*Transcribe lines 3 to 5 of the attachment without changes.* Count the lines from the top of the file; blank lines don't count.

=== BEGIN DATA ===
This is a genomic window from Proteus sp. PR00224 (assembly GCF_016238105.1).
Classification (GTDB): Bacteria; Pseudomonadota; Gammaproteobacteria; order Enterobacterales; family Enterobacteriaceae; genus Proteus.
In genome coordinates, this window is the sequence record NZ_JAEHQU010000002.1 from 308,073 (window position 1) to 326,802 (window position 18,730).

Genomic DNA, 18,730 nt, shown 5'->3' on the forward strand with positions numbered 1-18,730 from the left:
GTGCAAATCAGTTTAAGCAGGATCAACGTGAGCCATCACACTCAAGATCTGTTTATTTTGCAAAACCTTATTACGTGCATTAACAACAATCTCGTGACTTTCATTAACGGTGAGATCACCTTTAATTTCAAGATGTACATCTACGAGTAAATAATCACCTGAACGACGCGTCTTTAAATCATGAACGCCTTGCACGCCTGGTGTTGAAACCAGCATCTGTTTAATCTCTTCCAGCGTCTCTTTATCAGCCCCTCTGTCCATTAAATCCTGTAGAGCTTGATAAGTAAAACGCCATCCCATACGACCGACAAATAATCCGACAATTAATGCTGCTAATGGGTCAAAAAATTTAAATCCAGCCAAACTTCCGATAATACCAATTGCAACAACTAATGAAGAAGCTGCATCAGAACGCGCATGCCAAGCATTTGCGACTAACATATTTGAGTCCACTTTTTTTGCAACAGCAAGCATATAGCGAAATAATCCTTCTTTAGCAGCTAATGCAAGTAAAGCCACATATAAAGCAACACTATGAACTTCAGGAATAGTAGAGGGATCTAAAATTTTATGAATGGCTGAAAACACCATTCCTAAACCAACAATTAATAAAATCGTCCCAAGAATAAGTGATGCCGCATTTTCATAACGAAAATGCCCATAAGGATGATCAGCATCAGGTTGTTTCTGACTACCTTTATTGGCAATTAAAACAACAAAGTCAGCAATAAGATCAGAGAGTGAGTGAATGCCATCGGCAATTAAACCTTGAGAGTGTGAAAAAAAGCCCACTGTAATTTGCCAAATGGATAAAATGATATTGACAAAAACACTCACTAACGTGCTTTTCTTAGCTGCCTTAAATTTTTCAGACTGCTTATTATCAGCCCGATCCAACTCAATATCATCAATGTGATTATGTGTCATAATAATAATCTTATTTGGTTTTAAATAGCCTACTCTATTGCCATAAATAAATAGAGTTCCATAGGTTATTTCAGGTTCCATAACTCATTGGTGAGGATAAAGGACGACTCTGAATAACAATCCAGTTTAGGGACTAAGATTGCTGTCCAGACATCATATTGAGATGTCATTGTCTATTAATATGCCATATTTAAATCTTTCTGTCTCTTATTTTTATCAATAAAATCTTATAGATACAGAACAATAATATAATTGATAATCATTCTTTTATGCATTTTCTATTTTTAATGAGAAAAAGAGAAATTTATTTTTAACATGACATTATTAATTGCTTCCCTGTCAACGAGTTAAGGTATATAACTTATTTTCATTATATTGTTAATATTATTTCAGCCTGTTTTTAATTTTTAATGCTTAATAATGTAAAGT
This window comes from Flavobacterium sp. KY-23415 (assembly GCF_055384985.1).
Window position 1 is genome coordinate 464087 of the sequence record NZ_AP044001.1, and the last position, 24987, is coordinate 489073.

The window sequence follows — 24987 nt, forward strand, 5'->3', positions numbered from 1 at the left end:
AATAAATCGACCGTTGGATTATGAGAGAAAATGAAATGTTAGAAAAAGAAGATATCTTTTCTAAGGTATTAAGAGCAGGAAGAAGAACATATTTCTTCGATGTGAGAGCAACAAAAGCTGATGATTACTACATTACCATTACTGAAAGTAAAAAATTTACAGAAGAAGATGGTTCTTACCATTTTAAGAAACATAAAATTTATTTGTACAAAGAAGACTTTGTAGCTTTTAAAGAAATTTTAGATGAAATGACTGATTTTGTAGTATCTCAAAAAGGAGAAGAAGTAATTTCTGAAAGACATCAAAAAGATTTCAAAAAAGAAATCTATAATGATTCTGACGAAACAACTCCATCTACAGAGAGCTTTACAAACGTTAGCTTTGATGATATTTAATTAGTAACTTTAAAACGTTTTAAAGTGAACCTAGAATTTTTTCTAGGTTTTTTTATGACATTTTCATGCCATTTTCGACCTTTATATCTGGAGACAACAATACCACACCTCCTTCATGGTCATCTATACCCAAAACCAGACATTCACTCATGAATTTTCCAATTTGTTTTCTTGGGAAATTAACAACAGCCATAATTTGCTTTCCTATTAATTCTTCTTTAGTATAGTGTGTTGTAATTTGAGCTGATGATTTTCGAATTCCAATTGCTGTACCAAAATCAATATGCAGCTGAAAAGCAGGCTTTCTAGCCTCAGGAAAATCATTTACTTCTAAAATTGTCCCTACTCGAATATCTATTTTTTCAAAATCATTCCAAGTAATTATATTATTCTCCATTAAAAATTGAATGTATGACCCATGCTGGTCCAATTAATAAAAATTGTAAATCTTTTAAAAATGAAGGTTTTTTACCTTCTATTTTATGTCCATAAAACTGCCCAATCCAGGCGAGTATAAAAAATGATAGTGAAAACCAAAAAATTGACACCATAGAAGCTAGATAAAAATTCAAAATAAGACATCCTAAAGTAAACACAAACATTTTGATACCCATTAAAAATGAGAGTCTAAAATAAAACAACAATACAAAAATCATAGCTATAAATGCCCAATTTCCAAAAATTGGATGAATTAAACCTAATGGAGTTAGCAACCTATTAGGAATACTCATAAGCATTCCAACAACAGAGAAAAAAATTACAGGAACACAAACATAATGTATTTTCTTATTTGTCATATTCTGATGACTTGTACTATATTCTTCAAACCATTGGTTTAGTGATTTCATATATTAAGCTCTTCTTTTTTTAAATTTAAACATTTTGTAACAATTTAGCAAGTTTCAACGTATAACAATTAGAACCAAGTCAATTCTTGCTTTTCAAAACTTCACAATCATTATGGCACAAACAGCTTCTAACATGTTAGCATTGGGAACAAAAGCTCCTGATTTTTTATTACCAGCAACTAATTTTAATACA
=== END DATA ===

In genome coordinates, this window is the sequence record NZ_JAEHQU010000002.1 from 308,073 (window position 1) to 326,802 (window position 18,730).

Genomic DNA, 18,730 nt, shown 5'->3' on the forward strand with positions numbered 1-18,730 from the left:
GTGCAAATCAGTTTAAGCAGGATCAACGTGAGCCATCACACTCAAGATCTGTTTATTTTGCAAAACCTTATTACGTGCATTAACAACAATCTCGTGACTTTCATTAACGGTGAGATCACCTTTAATTTCAAGATGTACATCTACGAGTAAATAATCACCTGAACGACGCGTCTTTAAATCATGAACGCCTTGCACGCCTGGTGTTGAAACCAGCATCTGTTTAATCTCTTCCAGCGTCTCTTTATCAGCCCCTCTGTCCATTAAATCCTGTAGAGCTTGATAAGTAAAACGCCATCCCATACGACCGACAAATAATCCGACAATTAATGCTGCTAATGGGTCAAAAAATTTAAATCCAGCCAAACTTCCGATAATACCAATTGCAACAACTAATGAAGAAGCTGCATCAGAACGCGCATGCCAAGCATTTGCGACTAACATATTTGAGTCCACTTTTTTTGCAACAGCAAGCATATAGCGAAATAATCCTTCTTTAGCAGCTAATGCAAGTAAAGCCACATATAAAGCAACACTATGAACTTCAGGAATAGTAGAGGGATCTAAAATTTTATGAATGGCTGAAAACACCATTCCTAAACCAACAATTAATAAAATCGTCCCAAGAATAAGTGATGCCGCATTTTCATAACGAAAATGCCCATAAGGATGATCAGCATCAGGTTGTTTCTGACTACCTTTATTGGCAATTAAAACAACAAAGTCAGCAATAAGATCAGAGAGTGAGTGAATGCCATCGGCAATTAAACCTTGAGAGTGTGAAAAAAAGCCCACTGTAATTTGCCAAATGGATAAAATGATATTGACAAAAACACTCACTAACGTGCTTTTCTTAGCTGCCTTAAATTTTTCAGACTGCTTATTATCAGCCCGATCCAACTCAATATCATCAATGTGATTATGTGTCATAATAATAATCTTATTTGGTTTTAAATAGCCTACTCTATTGCCATAAATAAATAGAGTTCCATAGGTTATTTCAGGTTCCATAACTCATTGGTGAGGATAAAGGACGACTCTGAATAACAATCCAGTTTAGGGACTAAGATTGCTGTCCAGACATCATATTGAGATGTCATTGTCTATTAATATGCCATATTTAAATCTTTCTGTCTCTTATTTTTATCAATAAAATCTTATAGATACAGAACAATAATATAATTGATAATCATTCTTTTATGCATTTTCTATTTTTAATGAGAAAAAGAGAAATTTATTTTTAACATGACATTATTAATTGCTTCCCTGTCAACGAGTTAAGGTATATAACTTATTTTCATTATATTGTTAATATTATTTCAGCCTGTTTTTAATTTTTAATGCTTAATAATGTAAAGT